Years Later, Following Up With The Kids Of 'Good Morning Afghanistan' NPR's Rachel Martin reconnects with a couple of young Afghans that she first met nearly two decades ago when they were children hosting a youth radio program in Kabul called Good Morning Afghanistan.
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Years Later, Following Up With The Kids Of 'Good Morning Afghanistan'

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Years Later, Following Up With The Kids Of 'Good Morning Afghanistan'

Years Later, Following Up With The Kids Of 'Good Morning Afghanistan'

Years Later, Following Up With The Kids Of 'Good Morning Afghanistan'

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  • <iframe src="https://www.npr.org/player/embed/768835450/768835451" width="100%" height="290" frameborder="0" scrolling="no" title="NPR embedded audio player">
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NPR's Rachel Martin reconnects with a couple of young Afghans that she first met nearly two decades ago when they were children hosting a youth radio program in Kabul called Good Morning Afghanistan.

RACHEL MARTIN, HOST:

A story about hope, risk and unmet expectations - the story begins in the summer of 2003 in Kabul, Afghanistan. It has been almost two years since 9/11, two years since the U.S. invaded Afghanistan and pushed the Taliban out of power for harboring al-Qaida. I'm there reporting on how the country is starting to change. Girls can now go to school. Playing music isn't against the law. And children are starting to dream big dreams.

What do you want to do when you grow up?

SHAGOOFA SAHAR: President or (laughter) Kofi Annan.

QAIS DUNAISHJO: No, no.

ILYAS HURMAT: I like.

MARTIN: You are going to be Kofi Annan?

The three ambitious kids you hear there are Shagoofa Sahar (ph), Qais Dunaishjo (ph) and Ilyas Hurmat (ph). When I meet them back in 2003, they're between the ages of 8 and 11. And they're the hosts of a kid's radio program called "Good Morning Afghanistan."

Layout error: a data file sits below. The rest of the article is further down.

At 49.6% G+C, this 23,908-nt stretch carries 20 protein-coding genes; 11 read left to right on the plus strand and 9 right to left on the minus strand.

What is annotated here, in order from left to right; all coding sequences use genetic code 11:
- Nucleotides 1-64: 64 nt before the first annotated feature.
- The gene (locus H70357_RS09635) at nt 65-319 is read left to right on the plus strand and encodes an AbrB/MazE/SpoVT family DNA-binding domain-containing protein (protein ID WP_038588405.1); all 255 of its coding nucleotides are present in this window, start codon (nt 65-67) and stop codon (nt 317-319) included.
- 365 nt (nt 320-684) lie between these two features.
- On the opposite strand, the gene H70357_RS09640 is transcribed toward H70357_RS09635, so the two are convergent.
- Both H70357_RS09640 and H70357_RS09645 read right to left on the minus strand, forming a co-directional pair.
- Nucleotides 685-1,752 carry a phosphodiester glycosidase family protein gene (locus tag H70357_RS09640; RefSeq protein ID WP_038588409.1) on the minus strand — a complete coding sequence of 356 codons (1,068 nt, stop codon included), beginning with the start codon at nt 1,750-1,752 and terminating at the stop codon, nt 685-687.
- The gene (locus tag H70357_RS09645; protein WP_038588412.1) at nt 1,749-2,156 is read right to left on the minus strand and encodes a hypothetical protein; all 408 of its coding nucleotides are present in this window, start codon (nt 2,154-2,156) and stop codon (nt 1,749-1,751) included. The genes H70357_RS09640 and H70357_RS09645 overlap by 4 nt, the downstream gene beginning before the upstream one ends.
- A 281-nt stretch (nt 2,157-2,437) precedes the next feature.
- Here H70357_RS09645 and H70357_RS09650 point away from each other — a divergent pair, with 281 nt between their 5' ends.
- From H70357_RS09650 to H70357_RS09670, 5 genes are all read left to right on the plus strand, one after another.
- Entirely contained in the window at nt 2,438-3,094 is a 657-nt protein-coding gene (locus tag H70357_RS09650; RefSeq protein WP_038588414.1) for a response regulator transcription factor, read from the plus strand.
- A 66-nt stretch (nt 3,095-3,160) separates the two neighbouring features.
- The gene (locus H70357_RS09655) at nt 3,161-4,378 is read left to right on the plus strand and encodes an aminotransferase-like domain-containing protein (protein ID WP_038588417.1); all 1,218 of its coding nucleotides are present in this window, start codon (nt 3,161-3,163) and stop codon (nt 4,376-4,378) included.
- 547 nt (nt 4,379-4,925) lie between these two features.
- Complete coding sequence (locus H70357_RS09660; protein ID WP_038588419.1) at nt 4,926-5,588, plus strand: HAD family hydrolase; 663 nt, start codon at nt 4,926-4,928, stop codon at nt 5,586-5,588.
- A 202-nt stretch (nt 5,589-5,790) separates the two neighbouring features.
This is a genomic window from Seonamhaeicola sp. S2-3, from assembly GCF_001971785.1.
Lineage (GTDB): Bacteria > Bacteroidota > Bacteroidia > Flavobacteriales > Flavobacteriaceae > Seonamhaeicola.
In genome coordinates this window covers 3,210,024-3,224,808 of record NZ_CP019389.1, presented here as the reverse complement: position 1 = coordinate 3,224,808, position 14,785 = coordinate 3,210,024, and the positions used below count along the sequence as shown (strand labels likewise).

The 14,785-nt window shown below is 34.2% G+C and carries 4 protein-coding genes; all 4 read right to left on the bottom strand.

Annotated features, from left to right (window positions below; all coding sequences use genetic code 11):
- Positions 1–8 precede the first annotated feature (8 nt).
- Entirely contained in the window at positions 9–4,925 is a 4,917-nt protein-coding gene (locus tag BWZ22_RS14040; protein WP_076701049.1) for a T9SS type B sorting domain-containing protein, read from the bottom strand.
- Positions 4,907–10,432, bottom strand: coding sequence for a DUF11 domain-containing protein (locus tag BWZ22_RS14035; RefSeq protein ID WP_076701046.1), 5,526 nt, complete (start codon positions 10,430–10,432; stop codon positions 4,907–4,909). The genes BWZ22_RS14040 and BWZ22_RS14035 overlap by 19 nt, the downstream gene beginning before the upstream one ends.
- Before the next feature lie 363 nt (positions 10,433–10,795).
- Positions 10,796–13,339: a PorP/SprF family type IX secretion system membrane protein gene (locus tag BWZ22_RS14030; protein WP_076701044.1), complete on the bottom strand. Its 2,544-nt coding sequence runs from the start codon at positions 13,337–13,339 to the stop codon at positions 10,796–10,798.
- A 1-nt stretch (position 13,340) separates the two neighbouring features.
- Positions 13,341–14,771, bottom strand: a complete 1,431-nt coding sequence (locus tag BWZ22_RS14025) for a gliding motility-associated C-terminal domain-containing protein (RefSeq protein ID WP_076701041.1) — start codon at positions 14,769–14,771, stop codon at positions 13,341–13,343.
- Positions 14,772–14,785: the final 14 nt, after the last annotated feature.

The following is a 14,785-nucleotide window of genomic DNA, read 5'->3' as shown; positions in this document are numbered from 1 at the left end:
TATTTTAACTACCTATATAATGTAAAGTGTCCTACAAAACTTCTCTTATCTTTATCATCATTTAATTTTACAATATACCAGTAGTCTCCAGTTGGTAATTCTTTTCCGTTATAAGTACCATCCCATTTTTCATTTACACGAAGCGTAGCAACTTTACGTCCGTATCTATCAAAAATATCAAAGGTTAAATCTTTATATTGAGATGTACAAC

(SOUNDBITE OF RADIO SHOW, "GOOD MORNING AFGHANISTAN")

SAHAR: (Foreign language spoken).

MARTIN: I spent several weeks with these kids and their team that summer. I watched them put the show together, play jokes on each other. I watched them play volleyball and jump rope in the courtyard outside their studios. And I listened as they talked to me about the future they saw for their country.

What do you hope for Afghanistan in the future?

UNIDENTIFIED CHILD #1: (Foreign language spoken).

UNIDENTIFIED CHILD #2: She wants that the people - our country should rebuild and reconstruct.

MARTIN: I'd go back to Afghanistan many times after that, but I never saw Shagoofa, Qais or Ilyas again. And I wondered for a long time what had happened to each of them. With all that hope and optimism of those early years after the Taliban, what kind of life had they had? After some digging through social media, I finally tracked down Shagoofa and Qais.

Shagoofa?

SAHAR: Hi, Rachel.

MARTIN: Hi. How's it going?

SAHAR: I hear your voice after very long time.

MARTIN: Qais, are you there?

DUNAISHJO: Hi. Good morning, Rachel. Thank you for finding me again (laughter).

MARTIN: (Laughter).

What else do you remember about that time?

SAHAR: Well, we were very much hopeful for a bright future about our country.

DUNAISHJO: I was confident with myself. Go to your school. Just whatever you want to do, do it. It's the time.

MARTIN: I remember that about Qais, actually. He was quiet as a boy but so self-assured for his age - always had this big devilish grin. At that point, he'd already been through so much. Years prior, he and his father were imprisoned by the Taliban for three months. Now that the Taliban was gone, he felt like life could only get better.

DUNAISHJO: It was a really good time on those days. I was really energetic, and I was looking forward for a bright and a good Afghanistan.